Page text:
I heard it before I saw it, that son of a blank. Its barking to my left had jolted me from an otherwise leisurely bike ride with my 5-year-old through our neighborhood into looking up to see — large, thick, and galloping right toward us — a chocolate pit bull mix.
I flick-kicked the monster in the snout while shouting, “Get the blank outta here, motherblanker!” All while maintaining my balance on the bike. All the while putting myself between that thing and my son.
The beast circled away from us, still barking, still growling.
“Keep pedaling, Apollo,” I kept saying to my son, calmly but sternly. “We need to go home now. Just keep pedaling, buddy. That’s it. Keep it up. Keep pedaling.”
My head on a swivel, between my tottering son and the shadowy, tree-covered cluster of three large, deeply recessed houses in the cul de sac whence the dark animal came, I was enraged.
“Hey, you motherblanking blankholes!” I shouted in the general direction of the shadows, over the still-circling, still-barking demon. “Your piece-of-blank blanking dog is loose, you dumb motherblankers!”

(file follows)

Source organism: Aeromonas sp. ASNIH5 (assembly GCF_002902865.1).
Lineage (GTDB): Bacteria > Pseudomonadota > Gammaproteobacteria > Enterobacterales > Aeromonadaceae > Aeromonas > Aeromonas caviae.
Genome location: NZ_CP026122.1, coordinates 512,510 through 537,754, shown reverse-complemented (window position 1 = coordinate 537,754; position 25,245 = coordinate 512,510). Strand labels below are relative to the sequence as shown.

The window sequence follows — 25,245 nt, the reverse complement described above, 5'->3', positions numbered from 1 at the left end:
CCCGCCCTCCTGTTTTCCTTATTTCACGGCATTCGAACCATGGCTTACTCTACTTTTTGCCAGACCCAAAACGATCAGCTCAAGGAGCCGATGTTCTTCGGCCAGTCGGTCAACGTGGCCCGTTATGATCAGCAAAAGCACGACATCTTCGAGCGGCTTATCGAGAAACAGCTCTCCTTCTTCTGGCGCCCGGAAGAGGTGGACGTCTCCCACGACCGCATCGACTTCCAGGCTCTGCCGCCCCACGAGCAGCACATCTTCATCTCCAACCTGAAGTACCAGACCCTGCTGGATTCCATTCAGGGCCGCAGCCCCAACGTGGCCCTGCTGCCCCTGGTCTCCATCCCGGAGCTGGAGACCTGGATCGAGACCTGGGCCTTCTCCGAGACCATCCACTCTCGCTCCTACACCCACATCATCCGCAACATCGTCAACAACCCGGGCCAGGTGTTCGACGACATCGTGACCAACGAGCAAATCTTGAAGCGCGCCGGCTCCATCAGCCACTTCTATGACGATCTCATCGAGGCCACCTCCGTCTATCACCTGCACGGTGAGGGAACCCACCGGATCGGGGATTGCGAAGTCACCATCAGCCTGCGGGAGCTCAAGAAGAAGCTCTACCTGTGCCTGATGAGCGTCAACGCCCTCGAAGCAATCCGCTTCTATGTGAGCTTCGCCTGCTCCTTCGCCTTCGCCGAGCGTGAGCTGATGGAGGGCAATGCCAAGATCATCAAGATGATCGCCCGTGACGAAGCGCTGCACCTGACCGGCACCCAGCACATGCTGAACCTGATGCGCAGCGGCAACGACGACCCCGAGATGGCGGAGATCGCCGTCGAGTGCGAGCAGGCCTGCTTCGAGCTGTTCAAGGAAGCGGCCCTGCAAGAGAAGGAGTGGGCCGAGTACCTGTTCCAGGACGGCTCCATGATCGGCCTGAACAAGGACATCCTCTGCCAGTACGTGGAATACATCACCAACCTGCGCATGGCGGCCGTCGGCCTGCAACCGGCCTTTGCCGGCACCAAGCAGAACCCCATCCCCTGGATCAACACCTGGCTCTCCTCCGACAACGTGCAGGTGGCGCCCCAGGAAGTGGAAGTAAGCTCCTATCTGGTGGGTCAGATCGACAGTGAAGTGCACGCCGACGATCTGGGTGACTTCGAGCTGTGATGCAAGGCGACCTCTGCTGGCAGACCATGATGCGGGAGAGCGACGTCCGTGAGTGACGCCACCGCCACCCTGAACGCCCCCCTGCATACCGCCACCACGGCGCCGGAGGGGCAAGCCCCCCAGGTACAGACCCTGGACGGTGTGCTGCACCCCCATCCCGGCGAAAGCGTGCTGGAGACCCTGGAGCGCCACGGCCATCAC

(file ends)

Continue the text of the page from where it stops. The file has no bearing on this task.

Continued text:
I was so angry — not only had I led myself unwittingly into danger, but I was with my son — and I was shouting so loud that I thought my mouth was going to fly off my face.
Nearly half of all U.S. households, according to the American Humane Society, now own dogs, a number that has held steady over the past couple of years (as cat ownership has declined). So that’s about 70-80 million canine pets, and if Fort Worth is about 813,000 people strong, half of that number is a lot of households with dogs. Dogs have become so popular for so many, various reasons that the law just can’t keep up, according to BarkingDogs.net, an online community for people who’ve had it up to here! with their neighbors’ particularly vocal four-legged friends.
Unleashed dog bites are also up, and pit bulls are to blame. Or aren’t. Depending on your source. If it’s the Humane Society, the dogs doing the biting aren’t even pit bulls. If it’s Merritt Clifton, editor of Animal People and the blog Animals 24-7, pit bulls are also responsible for 9-11.